12. “Marx, Hawkins Find Philly Fat.” Billboard 27 Mar. 1943: 15.
  13. “Orchestra Notes.” Billboard 8 May 1943: 23.
  14. “On the Stand: Tommy Dorsey.” Billboard 29 May 1943: 29.
  15. “Students Select Singers.” Billboard 5 Jun. 1943: 20.
  16. “Dead Weight Cut Seen in Dorsey Ork Notice Move.” Billboard 14 Aug. 1943: 13.
  17. “Skip Nelson Singles.” Billboard 6 Nov. 1943: 24.
  18. “Popular Record Reviews.” Billboard 11 Mar. 1944: 21.
  19. “On the Stand: Teddy Powell.” Billboard 1 Jul. 1944: 15.
  20. “Teddy Powell Held On Draft-Evasion Charge.” Billboard 22 Jul. 1944: 17.
  21. “Advanced Record Releases.” Billboard 7 Aug. 1945: 66.
  22. “Vaudeville Reviews: Golden Gate, San Francisco.” Billboard 29 Sep. 1945: 35.
  23. “Movie Machine Reviews.” Billboard 20 Oct. 1945: 76.
  24. “Vaudeville Reviews: Chicago, Chicago.” Billboard 17 Nov. 1945: 35.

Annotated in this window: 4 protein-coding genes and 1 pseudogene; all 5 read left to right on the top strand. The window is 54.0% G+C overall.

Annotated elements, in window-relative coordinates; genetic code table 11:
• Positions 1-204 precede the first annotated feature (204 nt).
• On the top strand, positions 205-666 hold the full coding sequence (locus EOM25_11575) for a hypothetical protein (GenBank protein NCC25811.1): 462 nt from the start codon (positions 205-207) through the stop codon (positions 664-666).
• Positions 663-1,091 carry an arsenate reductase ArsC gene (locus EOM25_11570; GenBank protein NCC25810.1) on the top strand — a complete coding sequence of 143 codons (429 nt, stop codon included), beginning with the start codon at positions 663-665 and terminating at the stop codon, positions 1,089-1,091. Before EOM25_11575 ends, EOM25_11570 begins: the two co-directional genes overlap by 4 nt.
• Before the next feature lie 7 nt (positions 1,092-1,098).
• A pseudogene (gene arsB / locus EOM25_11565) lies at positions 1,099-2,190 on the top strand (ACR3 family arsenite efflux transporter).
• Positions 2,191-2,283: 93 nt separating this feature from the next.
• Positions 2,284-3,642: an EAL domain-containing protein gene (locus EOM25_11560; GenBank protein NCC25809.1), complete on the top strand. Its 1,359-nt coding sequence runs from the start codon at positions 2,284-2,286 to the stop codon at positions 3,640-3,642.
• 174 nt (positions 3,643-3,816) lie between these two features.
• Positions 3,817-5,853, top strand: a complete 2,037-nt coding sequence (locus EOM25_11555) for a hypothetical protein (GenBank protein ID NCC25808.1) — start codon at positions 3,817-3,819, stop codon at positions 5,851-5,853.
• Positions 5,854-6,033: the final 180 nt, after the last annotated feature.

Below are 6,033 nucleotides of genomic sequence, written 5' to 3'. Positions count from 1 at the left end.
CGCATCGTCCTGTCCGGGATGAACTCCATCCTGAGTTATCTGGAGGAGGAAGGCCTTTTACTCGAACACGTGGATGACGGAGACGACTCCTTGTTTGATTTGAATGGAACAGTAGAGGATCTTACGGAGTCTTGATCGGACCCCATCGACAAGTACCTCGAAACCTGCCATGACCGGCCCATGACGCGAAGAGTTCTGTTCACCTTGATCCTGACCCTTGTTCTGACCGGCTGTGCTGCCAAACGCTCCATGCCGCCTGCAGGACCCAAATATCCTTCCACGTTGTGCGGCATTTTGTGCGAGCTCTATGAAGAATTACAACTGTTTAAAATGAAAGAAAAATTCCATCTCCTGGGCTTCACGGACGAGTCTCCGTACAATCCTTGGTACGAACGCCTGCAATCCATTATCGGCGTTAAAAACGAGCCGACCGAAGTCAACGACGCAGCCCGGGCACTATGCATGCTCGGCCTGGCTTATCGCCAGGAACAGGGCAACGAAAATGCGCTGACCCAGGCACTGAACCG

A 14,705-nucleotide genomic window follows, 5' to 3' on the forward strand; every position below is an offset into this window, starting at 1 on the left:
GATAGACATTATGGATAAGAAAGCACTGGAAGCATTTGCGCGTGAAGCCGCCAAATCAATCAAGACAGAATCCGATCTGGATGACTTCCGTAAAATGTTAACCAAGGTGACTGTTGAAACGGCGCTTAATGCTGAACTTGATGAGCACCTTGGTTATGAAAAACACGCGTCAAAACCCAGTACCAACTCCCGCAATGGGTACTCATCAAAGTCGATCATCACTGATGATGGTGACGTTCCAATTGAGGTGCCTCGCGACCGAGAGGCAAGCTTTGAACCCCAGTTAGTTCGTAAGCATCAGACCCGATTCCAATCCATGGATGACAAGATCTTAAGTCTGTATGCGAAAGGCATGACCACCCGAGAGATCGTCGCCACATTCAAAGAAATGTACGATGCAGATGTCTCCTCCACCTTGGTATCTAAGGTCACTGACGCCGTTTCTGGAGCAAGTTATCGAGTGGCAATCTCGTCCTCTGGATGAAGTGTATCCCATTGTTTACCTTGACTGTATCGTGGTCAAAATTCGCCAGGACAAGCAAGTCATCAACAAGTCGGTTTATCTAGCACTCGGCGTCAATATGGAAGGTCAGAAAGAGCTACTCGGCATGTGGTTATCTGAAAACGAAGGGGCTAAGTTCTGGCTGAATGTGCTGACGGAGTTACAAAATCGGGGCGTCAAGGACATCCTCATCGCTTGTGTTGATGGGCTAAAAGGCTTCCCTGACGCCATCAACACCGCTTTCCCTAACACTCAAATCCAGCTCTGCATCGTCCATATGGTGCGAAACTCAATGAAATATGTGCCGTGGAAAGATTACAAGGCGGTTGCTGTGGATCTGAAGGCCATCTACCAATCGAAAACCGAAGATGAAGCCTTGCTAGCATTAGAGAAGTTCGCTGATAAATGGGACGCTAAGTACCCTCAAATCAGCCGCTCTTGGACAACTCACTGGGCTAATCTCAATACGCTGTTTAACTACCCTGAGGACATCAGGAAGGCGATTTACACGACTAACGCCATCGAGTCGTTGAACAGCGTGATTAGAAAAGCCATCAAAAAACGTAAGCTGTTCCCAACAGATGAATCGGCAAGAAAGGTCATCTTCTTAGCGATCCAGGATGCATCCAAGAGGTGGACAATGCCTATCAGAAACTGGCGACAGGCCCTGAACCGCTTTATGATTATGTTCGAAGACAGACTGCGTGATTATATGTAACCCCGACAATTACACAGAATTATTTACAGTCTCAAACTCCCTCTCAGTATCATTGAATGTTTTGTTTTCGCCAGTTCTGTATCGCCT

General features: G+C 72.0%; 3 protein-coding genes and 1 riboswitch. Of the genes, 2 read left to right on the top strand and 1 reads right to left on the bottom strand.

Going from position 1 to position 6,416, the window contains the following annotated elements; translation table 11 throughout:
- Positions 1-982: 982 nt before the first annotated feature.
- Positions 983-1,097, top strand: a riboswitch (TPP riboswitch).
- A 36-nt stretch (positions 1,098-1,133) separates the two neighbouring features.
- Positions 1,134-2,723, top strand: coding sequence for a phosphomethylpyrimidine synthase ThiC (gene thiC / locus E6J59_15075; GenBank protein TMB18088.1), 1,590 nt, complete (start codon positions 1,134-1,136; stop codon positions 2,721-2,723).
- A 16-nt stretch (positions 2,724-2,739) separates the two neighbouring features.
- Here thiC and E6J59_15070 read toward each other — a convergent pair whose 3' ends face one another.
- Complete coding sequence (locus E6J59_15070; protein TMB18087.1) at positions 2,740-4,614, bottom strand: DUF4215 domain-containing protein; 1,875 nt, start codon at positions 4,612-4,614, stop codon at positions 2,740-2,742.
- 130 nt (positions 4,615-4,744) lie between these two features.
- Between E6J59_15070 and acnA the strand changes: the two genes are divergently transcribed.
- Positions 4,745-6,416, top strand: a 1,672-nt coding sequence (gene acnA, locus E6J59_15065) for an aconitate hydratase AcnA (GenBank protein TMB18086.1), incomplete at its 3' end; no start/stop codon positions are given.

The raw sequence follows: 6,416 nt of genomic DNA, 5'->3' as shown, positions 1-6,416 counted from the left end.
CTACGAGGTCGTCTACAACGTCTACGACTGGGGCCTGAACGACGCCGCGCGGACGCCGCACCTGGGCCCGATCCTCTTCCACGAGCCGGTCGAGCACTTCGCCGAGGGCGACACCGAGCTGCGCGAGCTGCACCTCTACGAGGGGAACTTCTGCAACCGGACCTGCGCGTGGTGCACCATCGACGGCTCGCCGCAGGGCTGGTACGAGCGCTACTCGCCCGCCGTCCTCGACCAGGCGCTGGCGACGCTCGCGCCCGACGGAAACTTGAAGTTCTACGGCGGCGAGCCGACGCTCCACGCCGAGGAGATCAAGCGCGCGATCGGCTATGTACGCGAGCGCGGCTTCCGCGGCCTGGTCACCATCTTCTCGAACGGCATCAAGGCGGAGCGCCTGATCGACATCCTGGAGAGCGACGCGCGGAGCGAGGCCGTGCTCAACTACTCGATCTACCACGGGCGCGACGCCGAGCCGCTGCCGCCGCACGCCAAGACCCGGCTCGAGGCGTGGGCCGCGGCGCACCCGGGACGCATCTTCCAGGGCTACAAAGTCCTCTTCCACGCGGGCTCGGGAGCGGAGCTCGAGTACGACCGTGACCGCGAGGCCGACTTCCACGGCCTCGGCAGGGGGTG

25. “Music As Written.” Billboard 19 Jan. 1946: 18.
  26. “Music As Written.” Billboard 15 Jun. 1946: 25.
  27. “Advanced Record Releases.” Billboard 20 Jul. 1946: 31.
  28. “Advanced Record Releases.” Billboard 14 Sep. 1946: 32.
  29. Cohen, Harold. “The Drama Desk.” Billboard 24 Mar. 1947: 14.
  30. “Biz Steps Up After Bad Drop in Pittsburgh.” Billboard 13 Sep. 1947: 37.
  31. Danver, Charles F. “Pittsburghesque.” Pittsburgh Post-Gazette 21 Nov. 1947: n.p.
  32. “'Skip' Nelson Tops West View Bill.” The Pittsburgh Press 5 Jun. 1949: 66.
  33. Advertisement. The Pittsburgh Press 9 Jul. 1951: 10.
  34. “Benny Burton's Memories Are As Mellow As a Favorite Melody.” The Pittsburgh Press 9 Aug. 1985: D2.
  35. Piroli, Gino. “Local Singer Fit Mood of Miller Band.” Beaver County Times [Beaver, PA] 11 Jun. 2001: A2.
  36. Piroli, Gino. “Nelson Started with Chico Marx Band.” Beaver County Times [Beaver, PA] 10 Sep. 2001: A2.